ISHPEMING - There are a variety of summer camps going on around the area, but one unique camp allows kids to learn about what it's like to own a horse.
Heritage Hills Horseback Riding, LLC. in Ishpeming is offering two sessions for their Summer Horse Camp for Kids this month. The kids will learn the basics of how to be around a horse and how to take care of one, said Joni Gleason, owner.
"The kids will learn grooming, handling, riding, how to lead and how to put on a harnas on the horse," Gleason said. "By the end of it they'll know what it's like to own a horse."
Joni Gleason, right, shows Jordynn Pope, front left, and Ally Jacobson, back left, how to properly groom a horse Wednesday at Heritage Hills in Ishpeming. (Journal photo by Adelle Whitefoot)
Hunter Perry, 7, practices leading a horse around at Heritage Hills in Ishpeming. (Journal photo by Adelle Whitefoot)
Heritage Hills is a horseback riding ranch and currently has 11 horses. They are offering mini summer camps for children who wish to learn more about taking care of a horse and riding one. (Journal photo by Adelle Whitefoot)
This is only the second summer that Heritage Hills is offering this camp. Gleason said she wanted to start this camp because there's nothing like it around the area.
"Everyone's seen someone ride a horse, but are they really seeing what the rider is doing, no," she said. "So far it's been a huge success. We have a lot of quiet horses, so why not put kids on them and teach them something."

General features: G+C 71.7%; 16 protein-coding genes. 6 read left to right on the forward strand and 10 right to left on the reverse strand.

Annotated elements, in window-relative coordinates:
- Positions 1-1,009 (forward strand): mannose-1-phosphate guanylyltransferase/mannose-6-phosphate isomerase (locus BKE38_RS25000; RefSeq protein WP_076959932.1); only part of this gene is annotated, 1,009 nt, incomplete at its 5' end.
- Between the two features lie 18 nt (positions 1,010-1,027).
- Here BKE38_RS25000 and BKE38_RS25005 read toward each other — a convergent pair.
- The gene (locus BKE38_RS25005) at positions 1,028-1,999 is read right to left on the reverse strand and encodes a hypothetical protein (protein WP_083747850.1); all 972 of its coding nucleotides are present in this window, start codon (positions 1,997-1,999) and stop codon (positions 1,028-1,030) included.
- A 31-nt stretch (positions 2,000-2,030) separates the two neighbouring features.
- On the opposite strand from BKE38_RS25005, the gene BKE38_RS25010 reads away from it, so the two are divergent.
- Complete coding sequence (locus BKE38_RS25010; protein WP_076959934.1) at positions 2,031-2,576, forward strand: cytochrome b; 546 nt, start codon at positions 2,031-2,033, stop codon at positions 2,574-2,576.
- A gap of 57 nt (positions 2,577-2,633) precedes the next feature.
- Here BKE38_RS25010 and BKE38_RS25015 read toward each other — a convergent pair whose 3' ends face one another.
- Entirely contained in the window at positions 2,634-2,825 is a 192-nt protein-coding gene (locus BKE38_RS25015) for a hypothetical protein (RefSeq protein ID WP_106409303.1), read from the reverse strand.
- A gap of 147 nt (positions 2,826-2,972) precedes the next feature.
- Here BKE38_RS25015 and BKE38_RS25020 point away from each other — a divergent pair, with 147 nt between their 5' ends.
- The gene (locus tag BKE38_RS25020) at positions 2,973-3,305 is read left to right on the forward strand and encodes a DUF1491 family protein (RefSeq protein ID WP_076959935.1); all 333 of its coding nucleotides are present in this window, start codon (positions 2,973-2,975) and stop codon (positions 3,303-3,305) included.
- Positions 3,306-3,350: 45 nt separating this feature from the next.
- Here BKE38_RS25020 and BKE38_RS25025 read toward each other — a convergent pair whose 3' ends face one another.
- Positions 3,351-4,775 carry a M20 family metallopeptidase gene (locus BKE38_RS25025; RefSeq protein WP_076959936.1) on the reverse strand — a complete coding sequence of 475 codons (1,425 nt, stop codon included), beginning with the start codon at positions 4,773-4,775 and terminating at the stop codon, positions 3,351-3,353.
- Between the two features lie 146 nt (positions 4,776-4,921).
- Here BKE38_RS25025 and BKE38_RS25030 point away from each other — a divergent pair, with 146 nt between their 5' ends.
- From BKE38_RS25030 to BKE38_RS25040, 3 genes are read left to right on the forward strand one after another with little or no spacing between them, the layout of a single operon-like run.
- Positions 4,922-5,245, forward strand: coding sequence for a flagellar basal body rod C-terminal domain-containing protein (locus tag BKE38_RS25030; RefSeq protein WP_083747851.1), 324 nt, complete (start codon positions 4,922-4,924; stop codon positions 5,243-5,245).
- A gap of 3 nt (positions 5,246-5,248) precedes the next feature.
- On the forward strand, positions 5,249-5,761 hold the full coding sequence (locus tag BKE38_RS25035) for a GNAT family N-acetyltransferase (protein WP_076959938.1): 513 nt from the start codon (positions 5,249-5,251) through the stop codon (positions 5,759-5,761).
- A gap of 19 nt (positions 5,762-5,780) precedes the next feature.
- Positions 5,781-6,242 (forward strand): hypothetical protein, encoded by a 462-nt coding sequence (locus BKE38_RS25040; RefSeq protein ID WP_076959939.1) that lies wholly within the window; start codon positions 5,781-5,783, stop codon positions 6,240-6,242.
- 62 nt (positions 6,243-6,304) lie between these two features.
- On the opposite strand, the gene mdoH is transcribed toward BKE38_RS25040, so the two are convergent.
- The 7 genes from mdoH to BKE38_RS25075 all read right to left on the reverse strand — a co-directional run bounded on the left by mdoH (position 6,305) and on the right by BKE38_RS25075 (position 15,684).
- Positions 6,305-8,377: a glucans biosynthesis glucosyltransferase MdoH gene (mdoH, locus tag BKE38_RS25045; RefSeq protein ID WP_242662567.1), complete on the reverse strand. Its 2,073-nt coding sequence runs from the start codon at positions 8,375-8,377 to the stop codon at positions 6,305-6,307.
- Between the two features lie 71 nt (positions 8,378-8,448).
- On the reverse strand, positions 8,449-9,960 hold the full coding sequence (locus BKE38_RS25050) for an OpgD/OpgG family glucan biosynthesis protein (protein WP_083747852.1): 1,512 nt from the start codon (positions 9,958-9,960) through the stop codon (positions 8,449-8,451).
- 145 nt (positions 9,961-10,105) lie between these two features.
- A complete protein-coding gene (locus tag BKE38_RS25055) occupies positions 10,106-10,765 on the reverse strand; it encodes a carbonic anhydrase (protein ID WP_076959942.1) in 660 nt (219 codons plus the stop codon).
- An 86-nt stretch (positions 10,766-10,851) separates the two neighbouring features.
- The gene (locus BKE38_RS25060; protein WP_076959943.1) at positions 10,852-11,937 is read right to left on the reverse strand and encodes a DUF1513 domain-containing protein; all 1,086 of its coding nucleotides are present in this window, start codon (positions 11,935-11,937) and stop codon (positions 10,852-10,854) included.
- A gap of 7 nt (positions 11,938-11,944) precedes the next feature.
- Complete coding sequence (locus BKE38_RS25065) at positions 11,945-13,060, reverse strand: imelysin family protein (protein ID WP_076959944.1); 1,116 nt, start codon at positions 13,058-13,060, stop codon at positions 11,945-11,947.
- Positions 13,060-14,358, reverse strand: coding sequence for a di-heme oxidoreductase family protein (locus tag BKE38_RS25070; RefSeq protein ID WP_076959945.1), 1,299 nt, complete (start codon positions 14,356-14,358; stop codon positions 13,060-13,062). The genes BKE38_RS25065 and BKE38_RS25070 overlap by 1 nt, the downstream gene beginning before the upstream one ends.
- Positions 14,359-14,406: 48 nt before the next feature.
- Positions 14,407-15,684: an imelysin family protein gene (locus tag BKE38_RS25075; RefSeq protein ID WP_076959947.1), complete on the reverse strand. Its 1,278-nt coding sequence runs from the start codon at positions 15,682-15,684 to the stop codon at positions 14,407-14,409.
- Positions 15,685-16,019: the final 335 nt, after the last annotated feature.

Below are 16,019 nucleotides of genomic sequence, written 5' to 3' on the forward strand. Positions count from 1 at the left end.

According to Gleason, her favorite part about doing the camps is how the kids get a kick out of some of the most basic things that go into taking care of a horse. Some of those basic things include grooming, feeding and leading.
"It's cool to see the kids have so much fun, but it takes a lot of planning to do this," Gleason said. "Some of the kids are scared, some are hard to keep focused and then there are just some kids that connect and are out there riding."
Hunter Perry, 7, of Ishpeming is one of those kids that just connected with one of the horses instantly. During his first class one of the ponies stepped on Hunter's foot, Gleason said, and became afraid of the horses.
"One of the helpers worked with him and all of a sudden Hunter wanted to ride Big John, (a large horse), so he did," Gleason said. "He was just steering this big horse and having fun. They got along great and seeing a kid connect with one of the horses like that is just great."
According to Hunter's mother Julie Perry, Hunter is a big animal lover and wishes he could have a horse of his own.
"The more he can learn and be out on the farm is just great," Julie Perry said. "He really wants to continue to learn as much as he can."
The summer horse camp sessions run June 18-20 and June 25-27 from 2 p.m. to 6 p.m. for kids ages 8 to 17. For more information or questions call 361-8768 or visit www.heritagehillshorsebackriding.com. There are 10 spots for each session available and registration will be available until full.
Adelle Whitefoot can be reached at 906-228-2500, ext. 243. Her email address is firstname.lastname@example.org.